Due to the ongoing coronavirus epidemic, canned meat, vegetables and fruit, along with the sought-after toilet paper, are again a scarce resource. But how did we get to using canned food, and what does it have to do with a Polish town of Żyrardów?
People have always searched ways to extend the life of foods and prevent their spoiling in order to save provisions for later.
The fundamentals of processing foods for preservation and canning were invented by a Parisian baker and cook Nicolas Appert (1749-1841). After many experiments, he concluded that the most effective method for long-term food preservation is to heat it up to the boiling temperature in an airtight container. In his pioneering work, Appert, as a true Frenchman born and bred in the Champagne region, used…glass champagne bottles. The inventor filled them with meat, vegetables, fruit, and soups.
Appert’s preservation method is universal. It allows for preservation of not only meat, fruit, and vegetabes, but also juice, liquids such as milk, or even beer, coffee and tea. His method is still in use; also home cooks use it for preserving food in jars.
One weak point of Appert’s method was the cork, which was not always airtight, any ventilation resulting in rotting. Another was the heavy and fragile glass used in containers.
Thus, the method required further development, which was undertaken by the French armed forces. At that time, French troops have been bravely conquering Europe, headed by Napoleon Bonaparte.
“An army marches on its stomach,” said the French emperor, with a good understanding of the role of wholesome and fresh food provisions in military operations.
Another pioneer was a French engineer and inventor, Philippe de Girard. Instead of glass containers, he used containers made of thin tin, that is – cans.
Girard is also a figure associated with Poland. For almost 20 years, he has been working for the Polish government in the Kingdom of Poland, developing its industry and particularly textiles. A textile town of Żyrardów, located between Warsaw and Łódź, took its name from the French inventor.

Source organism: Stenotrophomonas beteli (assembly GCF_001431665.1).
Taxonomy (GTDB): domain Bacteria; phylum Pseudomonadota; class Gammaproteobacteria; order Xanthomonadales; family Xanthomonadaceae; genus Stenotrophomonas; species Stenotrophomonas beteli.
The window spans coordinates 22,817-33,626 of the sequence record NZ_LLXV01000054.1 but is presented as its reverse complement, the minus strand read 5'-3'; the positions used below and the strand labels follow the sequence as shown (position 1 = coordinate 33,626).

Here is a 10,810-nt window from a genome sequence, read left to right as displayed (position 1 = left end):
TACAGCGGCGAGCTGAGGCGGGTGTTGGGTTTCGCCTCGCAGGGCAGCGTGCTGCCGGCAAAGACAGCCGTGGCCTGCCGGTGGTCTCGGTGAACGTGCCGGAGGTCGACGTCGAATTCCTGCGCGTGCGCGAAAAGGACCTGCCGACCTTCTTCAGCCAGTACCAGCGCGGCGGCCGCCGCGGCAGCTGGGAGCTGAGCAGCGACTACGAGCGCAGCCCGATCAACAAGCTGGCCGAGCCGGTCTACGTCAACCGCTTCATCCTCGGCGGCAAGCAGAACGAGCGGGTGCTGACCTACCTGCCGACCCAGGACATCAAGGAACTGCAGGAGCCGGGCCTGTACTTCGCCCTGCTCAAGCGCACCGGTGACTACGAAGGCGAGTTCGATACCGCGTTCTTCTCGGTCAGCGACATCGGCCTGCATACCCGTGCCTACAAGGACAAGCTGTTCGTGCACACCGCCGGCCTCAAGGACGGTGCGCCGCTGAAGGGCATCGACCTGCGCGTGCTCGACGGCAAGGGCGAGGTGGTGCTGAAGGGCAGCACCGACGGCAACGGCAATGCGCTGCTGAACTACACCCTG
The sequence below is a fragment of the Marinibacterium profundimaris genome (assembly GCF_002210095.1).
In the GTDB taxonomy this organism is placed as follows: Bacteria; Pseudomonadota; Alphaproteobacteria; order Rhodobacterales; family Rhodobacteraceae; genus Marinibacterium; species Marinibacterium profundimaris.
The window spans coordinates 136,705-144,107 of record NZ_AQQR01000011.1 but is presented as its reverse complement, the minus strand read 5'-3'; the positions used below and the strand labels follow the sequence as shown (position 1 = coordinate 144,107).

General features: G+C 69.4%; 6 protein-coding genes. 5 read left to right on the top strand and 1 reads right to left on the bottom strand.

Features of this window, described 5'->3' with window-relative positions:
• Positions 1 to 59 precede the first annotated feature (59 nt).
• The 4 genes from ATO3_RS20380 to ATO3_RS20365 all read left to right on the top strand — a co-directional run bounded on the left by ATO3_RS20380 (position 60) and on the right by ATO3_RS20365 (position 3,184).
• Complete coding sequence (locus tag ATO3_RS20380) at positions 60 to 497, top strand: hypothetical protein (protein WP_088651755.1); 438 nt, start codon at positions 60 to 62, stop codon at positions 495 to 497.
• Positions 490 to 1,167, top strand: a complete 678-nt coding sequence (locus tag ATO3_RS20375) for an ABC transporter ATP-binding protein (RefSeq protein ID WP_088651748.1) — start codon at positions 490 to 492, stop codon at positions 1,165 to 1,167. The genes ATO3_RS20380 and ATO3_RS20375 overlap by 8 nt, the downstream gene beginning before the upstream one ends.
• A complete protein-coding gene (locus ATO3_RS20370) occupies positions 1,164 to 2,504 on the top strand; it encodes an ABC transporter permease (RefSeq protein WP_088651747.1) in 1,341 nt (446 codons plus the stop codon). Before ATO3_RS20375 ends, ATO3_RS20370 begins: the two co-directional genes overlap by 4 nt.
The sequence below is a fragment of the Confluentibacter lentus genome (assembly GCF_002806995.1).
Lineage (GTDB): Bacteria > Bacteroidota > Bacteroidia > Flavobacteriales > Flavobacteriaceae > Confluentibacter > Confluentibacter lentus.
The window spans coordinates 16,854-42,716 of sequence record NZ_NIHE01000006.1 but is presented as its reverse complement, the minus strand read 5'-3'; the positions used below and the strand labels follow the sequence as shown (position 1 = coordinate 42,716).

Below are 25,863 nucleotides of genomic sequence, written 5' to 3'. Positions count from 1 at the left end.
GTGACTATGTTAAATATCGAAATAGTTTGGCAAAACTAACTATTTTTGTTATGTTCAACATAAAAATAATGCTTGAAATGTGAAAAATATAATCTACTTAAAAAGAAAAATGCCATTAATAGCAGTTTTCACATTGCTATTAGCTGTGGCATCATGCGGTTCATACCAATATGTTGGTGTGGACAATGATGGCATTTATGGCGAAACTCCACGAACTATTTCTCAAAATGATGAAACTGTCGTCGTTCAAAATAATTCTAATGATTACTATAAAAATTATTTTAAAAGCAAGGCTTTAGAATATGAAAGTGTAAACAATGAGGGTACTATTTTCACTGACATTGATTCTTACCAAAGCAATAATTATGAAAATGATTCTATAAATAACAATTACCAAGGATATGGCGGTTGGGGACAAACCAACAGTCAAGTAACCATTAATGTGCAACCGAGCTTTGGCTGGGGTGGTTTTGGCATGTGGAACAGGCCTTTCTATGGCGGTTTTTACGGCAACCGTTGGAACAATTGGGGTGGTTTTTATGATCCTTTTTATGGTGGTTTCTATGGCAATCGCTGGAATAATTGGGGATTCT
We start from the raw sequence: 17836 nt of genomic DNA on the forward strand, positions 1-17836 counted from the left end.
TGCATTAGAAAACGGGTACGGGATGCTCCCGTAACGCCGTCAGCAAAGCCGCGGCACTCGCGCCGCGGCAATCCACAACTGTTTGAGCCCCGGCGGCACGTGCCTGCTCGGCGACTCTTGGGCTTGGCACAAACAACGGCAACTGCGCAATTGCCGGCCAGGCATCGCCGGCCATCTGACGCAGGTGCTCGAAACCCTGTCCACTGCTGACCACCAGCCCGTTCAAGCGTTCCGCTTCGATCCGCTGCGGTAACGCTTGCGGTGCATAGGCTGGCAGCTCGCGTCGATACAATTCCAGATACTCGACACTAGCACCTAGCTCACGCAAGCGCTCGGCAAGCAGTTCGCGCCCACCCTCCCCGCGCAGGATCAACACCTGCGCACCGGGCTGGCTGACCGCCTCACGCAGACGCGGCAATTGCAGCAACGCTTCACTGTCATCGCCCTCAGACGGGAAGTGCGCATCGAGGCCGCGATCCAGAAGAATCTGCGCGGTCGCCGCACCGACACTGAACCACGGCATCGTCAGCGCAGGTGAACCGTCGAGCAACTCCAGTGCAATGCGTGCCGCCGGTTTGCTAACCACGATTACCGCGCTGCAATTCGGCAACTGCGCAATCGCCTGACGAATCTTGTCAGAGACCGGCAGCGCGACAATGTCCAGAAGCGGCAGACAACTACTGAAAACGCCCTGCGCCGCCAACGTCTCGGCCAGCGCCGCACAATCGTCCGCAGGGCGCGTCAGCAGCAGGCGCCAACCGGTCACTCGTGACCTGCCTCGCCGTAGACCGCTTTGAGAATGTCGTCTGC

Girard used a British merchant Peter Durand as an agent to patent his idea in 1810.
The patent was then purchased for 1,000 pounds by British industrialists Bryan Donkin and John Hall. In 1813, they launched the world’s first factory of canned food to deliver it to the British navy and army.
Early tin cans were sealed with a lead alloy, which in unfortunate circumstances could result in lead poisoning. One example is a widely known tragic story of John Franklin’s 1845 Arctic expedition that ended up with the crew’s death by lead poisoning.
Today, cans are hermetically sealed immediately after filling, by adequate bending of the rims. The can’s interior is coated with a protective plastic lining.
After sealing, cans are pasteurized or sterilized to ensure that they are properly airtight.
Interestingly, the first practical can opener was invented as much as 42 years after the cans. Until that time, cans were opened with a knife, a chisel, a hammer, or even with an axe.
Today it’s way easier. We can choose from a number of can opener types. Also, the cans often come with a convenient ring-pull system that does not require additional tools.